Friday Shorts 26 Sept 08


 <> Stopped at a light almost all the way from Goose Creek to her work in Blacksburg, the girls in the car in the other lane were frantically jabbing their fingers in the direction of Ann’s car roof. What are the little walking motions all about, she wondered, as the college girls walked their hands in pantomine and laughed. Then the wife realized she’d traveled twenty miles with her rubber boots on the roof of the Subaru.

<> “Did you know there’s a salt block up on the ridge” she asked, pointing to the high wooded property line that divides us from the absentee neighbors deep valley. No, I didn’t know it and I don’t care for that kind of premeditated trespass one little bit. We give permission to hunt to those who ask (a few neighbors who have long hunting histories here and good sense and common courtesy) but those who think that when hunting season comes, all property is common land to use at their discretion to drink, shoot, leave trash and cut the antlers off a carcass and leave it in our creek–those are the kind of people that tarnish the reputation of hunters at large. It only takes a few bad apples.

<> Retrieved a call at home from  work on Friday last. “Please call #### regarding unusual activity on your credit card.” A few of the transactions were mine, but most were not. Strangest thing–they were small charges mostly, less than $5 and a total of may $150. So that card gets trashed, and for all the places online where that number was stored to make it easy to order, it will not be as easy. Still, we’re thankful to the alert from VISA. Coulda been a whole lot worse.

<> We have a bucketful of butternuts sitting on the kitchen counter. (If I wasn’t so lazy yesterday I’d have taken a picture.) Butternut, also called white walnut, produces a fruit with a husk resembling a walnut, but shaped more like a football, and smaller in weight per fruit. We have at least two living specimens near Nameless Creek but this is the first time we’ve gathered nuts, so can’t say anything yet about the nutmeats. The species is being wiped out (what forest tree species ISN’T?) but a fungus called butternut canker.

<> I’ve heard it from several sources lately, so if it’s a farmers’ almanac kind of thing, you can take it for what it’s worth: because we’ve had such an incredibly productive year for berries, nuts and other fruits, this is nature’s way of preparing the wildlife for the correspondingly difficult winter ahead. I have yet to consult the woolyworms for their pronostication.

<> The ultimate goofy web app: email alerts to carry your umbrella via an “Umbrella Today” alert. Ours, thankfully, says YES!

Image: Honeycaps–from this week last year. Today’s Up-umbrella day will bring out next week’s ‘shrooms!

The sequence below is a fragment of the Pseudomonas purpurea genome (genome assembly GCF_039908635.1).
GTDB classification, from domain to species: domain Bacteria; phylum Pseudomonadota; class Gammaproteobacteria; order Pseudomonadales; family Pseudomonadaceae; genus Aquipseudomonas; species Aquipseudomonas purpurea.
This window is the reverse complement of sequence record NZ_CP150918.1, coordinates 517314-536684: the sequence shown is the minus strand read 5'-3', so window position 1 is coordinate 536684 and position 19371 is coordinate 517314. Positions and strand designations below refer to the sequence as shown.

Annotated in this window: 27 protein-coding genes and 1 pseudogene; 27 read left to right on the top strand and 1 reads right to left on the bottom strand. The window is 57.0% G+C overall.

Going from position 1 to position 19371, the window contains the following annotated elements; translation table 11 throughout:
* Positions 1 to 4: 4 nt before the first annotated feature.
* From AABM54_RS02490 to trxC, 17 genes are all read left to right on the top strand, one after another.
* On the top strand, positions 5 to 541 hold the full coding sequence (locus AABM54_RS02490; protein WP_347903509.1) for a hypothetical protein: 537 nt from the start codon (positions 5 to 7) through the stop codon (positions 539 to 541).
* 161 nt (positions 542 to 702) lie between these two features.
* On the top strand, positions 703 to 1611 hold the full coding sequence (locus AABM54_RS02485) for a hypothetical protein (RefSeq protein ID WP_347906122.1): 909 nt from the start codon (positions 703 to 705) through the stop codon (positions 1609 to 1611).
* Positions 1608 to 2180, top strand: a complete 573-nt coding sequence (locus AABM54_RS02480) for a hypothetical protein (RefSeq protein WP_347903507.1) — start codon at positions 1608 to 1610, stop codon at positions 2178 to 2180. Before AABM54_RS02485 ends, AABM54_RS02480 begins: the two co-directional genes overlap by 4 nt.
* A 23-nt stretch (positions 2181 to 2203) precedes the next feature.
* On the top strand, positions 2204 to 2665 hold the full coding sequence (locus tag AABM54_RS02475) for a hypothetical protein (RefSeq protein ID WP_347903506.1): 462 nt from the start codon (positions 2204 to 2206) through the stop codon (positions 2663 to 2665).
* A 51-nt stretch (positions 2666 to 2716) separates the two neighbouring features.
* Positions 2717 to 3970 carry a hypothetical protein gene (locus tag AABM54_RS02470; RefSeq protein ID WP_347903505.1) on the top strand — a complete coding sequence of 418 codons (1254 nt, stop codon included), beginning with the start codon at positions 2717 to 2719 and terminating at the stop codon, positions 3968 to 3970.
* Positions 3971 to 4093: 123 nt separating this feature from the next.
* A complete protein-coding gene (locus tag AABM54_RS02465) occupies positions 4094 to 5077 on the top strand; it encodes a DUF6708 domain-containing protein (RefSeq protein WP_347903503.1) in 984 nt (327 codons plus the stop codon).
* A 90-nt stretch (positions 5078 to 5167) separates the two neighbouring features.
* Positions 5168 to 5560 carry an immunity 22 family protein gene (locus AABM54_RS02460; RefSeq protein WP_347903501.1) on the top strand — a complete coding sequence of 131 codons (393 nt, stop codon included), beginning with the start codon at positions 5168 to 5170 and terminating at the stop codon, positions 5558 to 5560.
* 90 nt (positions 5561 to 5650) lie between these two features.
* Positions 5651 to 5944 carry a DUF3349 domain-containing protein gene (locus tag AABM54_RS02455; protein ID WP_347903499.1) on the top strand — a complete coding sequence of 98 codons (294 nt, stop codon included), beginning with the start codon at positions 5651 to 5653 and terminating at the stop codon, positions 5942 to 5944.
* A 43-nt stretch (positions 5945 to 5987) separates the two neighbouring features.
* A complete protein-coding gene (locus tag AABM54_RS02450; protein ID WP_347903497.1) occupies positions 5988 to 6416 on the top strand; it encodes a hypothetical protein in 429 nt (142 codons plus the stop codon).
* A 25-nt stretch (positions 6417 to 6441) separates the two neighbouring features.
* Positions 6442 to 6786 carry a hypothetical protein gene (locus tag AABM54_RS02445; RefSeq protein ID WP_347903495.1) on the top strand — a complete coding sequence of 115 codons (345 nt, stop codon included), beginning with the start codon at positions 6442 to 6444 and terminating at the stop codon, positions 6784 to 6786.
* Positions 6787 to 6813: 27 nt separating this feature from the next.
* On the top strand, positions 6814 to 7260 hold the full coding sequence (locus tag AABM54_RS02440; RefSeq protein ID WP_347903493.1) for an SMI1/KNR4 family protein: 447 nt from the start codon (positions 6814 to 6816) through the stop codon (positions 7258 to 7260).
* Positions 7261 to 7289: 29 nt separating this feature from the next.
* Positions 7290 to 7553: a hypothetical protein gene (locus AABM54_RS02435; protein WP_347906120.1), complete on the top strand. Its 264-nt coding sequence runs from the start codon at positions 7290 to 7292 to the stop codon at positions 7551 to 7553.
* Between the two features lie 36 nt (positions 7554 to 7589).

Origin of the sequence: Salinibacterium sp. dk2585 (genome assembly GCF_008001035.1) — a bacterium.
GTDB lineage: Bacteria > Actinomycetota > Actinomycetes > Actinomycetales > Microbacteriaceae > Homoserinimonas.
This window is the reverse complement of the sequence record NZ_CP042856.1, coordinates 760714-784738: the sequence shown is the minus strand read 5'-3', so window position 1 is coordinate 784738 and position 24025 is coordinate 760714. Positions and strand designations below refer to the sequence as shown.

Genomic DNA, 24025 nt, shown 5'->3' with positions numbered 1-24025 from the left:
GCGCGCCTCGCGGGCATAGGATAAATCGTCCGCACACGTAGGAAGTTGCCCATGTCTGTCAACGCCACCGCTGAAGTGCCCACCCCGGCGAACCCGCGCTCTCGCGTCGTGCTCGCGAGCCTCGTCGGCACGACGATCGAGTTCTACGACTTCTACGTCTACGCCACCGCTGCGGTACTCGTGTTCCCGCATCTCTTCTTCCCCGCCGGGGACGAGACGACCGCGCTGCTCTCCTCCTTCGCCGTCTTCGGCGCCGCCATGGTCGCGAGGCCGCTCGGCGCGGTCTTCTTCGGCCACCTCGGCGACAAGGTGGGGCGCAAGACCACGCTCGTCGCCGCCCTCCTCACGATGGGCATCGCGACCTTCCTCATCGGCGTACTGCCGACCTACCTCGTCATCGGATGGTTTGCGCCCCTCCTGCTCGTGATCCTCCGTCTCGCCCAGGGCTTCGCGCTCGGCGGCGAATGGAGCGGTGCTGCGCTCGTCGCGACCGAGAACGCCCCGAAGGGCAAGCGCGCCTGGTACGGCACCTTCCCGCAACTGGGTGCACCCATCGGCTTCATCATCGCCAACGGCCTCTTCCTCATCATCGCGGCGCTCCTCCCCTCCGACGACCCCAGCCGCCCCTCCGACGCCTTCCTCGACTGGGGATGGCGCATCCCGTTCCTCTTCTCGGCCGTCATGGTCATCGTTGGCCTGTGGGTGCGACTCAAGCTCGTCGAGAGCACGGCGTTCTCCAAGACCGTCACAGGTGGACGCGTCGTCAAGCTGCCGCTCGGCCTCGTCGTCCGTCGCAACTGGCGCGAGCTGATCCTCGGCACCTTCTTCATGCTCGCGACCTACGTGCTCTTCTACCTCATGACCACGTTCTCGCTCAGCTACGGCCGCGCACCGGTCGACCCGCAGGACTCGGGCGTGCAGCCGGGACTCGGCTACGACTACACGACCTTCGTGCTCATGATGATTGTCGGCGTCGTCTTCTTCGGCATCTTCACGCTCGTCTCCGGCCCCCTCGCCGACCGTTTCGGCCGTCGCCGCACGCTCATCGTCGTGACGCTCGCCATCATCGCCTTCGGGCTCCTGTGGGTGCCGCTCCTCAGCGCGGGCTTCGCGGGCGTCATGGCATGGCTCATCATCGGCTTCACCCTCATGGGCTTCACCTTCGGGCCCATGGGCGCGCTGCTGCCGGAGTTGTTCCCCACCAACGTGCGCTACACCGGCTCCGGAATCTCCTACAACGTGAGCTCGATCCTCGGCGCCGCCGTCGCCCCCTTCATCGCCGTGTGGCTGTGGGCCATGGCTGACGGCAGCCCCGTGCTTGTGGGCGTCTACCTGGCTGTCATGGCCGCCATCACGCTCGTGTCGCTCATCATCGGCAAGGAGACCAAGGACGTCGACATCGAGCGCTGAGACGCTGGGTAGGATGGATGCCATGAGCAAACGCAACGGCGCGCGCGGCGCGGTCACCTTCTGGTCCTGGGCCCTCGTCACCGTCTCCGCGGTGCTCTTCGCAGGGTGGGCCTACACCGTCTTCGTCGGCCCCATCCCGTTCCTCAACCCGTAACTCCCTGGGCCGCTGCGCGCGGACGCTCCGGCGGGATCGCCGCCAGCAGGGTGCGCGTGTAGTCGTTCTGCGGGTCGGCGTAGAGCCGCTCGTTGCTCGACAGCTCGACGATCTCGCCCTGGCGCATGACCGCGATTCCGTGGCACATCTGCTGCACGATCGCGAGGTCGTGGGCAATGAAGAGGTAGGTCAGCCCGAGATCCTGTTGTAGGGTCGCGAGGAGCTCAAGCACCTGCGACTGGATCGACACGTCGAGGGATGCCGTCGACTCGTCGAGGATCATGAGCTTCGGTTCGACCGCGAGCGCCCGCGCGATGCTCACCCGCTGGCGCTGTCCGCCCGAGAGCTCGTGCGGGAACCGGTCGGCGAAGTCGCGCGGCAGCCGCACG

Share this with your friends!

Fred First holds masters degrees in Vertebrate Zoology and physical therapy, and has been a biology teacher and physical therapist by profession. He moved to southwest Virginia in 1975 and to Floyd County in 1997. He maintains a daily photo-blog, broadcasts essays on the Roanoke NPR station, and contributes regular columns for the Floyd Press and Roanoke's Star Sentinel. His two non-fiction books, Slow Road Home and his recent What We Hold in Our Hands, celebrate the riches that we possess in our families and communities, our natural bounty, social capital and Appalachian cultures old and new. He has served on the Jacksonville Center Board of Directors and is newly active in the Sustain Floyd organization. He lives in northeastern Floyd County on the headwaters of the Roanoke River.

Articles: 3013


Leave a Reply

Your email address will not be published. Required fields are marked *

This site uses Akismet to reduce spam. Learn how your comment data is processed.

  1. Oh, you can’t trust those woolyworms. They lie. Now I’ve hit on a way to use their prognostication abilities reliably: look outside at a woolyworm-if it’s wet, it’s raining; if it’s white, it’s snowing; if it’s gone, it’s windy!

  2. hey, thanks for the “Umbrella Today” link – it never hurts!

    My grandpas put great stock in those woolyworms. I’m just not sure how reliable the Missouri ones are. 😉

  3. Ditto on the hunters. I know that there are bound to be bad apples in every sort of bunch, but the past several years I have been disturbed by the amount of trash (especially beer and malt liquor cans) left behind by hunters. Perhaps it just makes me uncomfortable knowing that there are a bunch of people guzzling large quantities of alcoholic beverages while running around the woods with firearms.

  4. I wish we’d get an umbrella alert down here!

    My boyfriend once drove from one end of Atlanta to the other with a tiny package of floss on the top of his car–it’s amazing that it stayed there! I’m glad the boots planted themselves to yours.

    And I bet you can make some really tasty things with the butternuts. 🙂

  5. Oooh, butternuts are great! I sure miss them… glad you’re having a productive year out there. I only managed to beat the birds to a few chokecherries.

    Funny… we always called ’em woolybears. Don’t have those here either; count your blessings!